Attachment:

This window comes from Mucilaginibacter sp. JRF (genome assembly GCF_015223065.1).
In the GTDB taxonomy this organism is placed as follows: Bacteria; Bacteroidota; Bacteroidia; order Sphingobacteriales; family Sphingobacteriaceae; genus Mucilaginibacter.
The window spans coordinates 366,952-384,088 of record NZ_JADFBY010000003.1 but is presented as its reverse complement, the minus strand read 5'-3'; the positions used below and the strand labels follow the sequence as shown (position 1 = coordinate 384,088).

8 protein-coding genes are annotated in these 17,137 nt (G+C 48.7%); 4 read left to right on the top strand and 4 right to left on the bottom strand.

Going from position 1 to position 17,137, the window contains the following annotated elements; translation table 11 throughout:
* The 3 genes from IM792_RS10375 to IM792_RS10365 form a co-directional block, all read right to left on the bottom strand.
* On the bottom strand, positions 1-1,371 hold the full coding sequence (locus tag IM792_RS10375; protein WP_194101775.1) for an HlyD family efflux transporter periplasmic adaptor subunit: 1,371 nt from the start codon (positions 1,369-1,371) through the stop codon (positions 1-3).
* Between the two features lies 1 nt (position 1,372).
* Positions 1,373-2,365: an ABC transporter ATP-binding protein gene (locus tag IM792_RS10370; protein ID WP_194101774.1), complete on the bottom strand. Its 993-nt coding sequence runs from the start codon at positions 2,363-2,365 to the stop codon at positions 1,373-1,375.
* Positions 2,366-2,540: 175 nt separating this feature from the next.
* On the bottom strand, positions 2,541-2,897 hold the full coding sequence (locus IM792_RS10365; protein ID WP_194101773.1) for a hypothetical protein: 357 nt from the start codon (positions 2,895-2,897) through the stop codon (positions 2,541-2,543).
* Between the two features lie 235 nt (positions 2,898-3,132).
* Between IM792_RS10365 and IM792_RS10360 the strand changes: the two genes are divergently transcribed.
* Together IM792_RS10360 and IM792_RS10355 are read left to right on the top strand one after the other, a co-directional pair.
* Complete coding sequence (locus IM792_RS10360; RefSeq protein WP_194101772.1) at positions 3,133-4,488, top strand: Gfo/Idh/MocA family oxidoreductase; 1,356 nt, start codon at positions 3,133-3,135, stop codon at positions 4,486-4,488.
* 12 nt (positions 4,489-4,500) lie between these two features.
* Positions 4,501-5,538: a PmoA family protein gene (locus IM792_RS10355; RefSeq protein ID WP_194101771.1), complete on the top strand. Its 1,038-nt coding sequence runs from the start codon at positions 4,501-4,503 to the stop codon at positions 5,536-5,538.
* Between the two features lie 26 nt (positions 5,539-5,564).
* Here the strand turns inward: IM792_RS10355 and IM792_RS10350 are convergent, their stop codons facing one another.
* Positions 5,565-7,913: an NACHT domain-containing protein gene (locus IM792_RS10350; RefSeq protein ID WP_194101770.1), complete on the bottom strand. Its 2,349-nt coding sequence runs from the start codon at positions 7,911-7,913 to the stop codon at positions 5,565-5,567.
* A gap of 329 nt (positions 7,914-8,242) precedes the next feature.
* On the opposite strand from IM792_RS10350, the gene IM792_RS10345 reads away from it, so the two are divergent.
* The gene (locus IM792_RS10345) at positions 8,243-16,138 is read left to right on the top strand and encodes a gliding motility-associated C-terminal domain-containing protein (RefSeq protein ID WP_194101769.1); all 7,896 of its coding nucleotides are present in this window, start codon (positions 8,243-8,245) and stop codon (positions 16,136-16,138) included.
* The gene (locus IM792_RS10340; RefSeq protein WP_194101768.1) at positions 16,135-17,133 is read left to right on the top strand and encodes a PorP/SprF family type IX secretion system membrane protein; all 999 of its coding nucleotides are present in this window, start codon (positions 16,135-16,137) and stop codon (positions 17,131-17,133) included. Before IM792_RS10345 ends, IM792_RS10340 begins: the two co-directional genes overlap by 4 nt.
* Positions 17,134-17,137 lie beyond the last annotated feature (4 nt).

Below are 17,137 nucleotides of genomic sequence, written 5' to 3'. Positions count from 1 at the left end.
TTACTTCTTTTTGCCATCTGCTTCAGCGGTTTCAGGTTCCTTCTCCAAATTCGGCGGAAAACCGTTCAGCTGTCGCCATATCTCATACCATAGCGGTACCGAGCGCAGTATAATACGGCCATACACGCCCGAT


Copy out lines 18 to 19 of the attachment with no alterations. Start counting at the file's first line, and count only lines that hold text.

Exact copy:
* Between the two features lie 26 nt (positions 5,539-5,564).
* Here the strand turns inward: IM792_RS10355 and IM792_RS10350 are convergent, their stop codons facing one another.